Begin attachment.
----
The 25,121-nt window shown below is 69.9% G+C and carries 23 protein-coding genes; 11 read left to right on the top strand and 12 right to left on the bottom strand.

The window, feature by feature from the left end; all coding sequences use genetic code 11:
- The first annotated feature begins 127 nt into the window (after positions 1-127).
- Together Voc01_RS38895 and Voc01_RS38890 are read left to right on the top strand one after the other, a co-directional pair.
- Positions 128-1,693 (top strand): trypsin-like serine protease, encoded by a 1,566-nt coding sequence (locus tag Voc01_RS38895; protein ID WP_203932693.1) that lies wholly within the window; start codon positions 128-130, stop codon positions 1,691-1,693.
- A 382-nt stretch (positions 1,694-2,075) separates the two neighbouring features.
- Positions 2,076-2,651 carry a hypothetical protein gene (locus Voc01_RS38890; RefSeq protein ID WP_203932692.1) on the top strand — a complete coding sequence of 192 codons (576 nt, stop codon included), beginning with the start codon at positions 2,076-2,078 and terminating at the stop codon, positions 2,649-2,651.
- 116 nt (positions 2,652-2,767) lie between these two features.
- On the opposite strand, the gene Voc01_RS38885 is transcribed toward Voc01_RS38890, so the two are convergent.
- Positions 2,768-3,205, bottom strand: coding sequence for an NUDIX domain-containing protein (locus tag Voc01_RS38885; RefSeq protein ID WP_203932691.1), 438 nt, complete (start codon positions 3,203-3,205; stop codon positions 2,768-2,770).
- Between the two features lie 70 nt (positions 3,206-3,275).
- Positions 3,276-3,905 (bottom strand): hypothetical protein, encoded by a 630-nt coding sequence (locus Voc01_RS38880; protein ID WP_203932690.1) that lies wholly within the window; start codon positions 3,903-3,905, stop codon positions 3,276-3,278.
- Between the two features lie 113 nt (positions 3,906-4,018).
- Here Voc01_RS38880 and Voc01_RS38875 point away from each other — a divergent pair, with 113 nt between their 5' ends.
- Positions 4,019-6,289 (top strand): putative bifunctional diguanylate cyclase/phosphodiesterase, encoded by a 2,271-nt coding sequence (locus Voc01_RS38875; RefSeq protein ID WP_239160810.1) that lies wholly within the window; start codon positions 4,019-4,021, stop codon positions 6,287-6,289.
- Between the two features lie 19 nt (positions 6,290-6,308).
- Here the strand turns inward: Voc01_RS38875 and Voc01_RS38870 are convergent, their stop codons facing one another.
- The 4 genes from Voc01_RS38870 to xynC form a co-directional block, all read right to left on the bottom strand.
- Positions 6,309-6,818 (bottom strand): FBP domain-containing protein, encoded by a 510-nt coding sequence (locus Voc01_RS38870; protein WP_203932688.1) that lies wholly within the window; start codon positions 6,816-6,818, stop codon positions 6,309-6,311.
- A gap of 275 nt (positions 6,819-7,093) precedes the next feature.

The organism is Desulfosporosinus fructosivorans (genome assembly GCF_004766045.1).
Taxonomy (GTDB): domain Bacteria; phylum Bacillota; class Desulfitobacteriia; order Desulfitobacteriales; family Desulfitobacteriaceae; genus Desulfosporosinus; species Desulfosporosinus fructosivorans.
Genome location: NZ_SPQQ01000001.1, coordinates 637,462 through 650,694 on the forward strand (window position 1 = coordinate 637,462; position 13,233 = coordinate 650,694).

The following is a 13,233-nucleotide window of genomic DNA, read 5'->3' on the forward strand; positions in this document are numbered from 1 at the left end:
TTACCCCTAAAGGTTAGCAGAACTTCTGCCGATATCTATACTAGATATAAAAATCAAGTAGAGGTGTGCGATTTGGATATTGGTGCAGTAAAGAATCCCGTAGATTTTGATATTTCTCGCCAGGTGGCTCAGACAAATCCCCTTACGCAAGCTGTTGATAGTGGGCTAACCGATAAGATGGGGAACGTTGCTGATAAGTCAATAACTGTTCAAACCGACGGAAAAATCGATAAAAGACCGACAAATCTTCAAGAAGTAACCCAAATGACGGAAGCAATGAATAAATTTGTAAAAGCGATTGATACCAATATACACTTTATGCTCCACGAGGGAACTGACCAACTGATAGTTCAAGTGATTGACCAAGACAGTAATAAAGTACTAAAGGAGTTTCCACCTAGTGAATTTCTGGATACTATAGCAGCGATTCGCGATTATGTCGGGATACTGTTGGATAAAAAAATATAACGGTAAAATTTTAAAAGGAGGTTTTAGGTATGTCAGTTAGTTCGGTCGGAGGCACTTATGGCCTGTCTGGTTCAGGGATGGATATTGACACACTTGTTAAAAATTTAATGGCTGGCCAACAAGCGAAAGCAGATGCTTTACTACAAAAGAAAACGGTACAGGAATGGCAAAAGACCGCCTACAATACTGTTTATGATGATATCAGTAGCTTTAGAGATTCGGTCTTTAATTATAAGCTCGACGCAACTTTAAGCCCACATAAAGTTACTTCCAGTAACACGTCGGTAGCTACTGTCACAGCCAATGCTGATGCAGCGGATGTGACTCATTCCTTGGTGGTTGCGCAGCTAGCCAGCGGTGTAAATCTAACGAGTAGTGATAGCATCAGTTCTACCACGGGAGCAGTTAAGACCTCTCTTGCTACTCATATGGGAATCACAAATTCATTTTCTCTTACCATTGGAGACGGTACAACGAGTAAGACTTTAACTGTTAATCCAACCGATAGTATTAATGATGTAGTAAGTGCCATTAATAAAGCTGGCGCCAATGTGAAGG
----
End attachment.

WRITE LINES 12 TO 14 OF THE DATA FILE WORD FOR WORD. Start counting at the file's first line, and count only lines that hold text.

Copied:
- Positions 3,276-3,905 (bottom strand): hypothetical protein, encoded by a 630-nt coding sequence (locus Voc01_RS38880; protein ID WP_203932690.1) that lies wholly within the window; start codon positions 3,903-3,905, stop codon positions 3,276-3,278.
- Between the two features lie 113 nt (positions 3,906-4,018).
- Here Voc01_RS38880 and Voc01_RS38875 point away from each other — a divergent pair, with 113 nt between their 5' ends.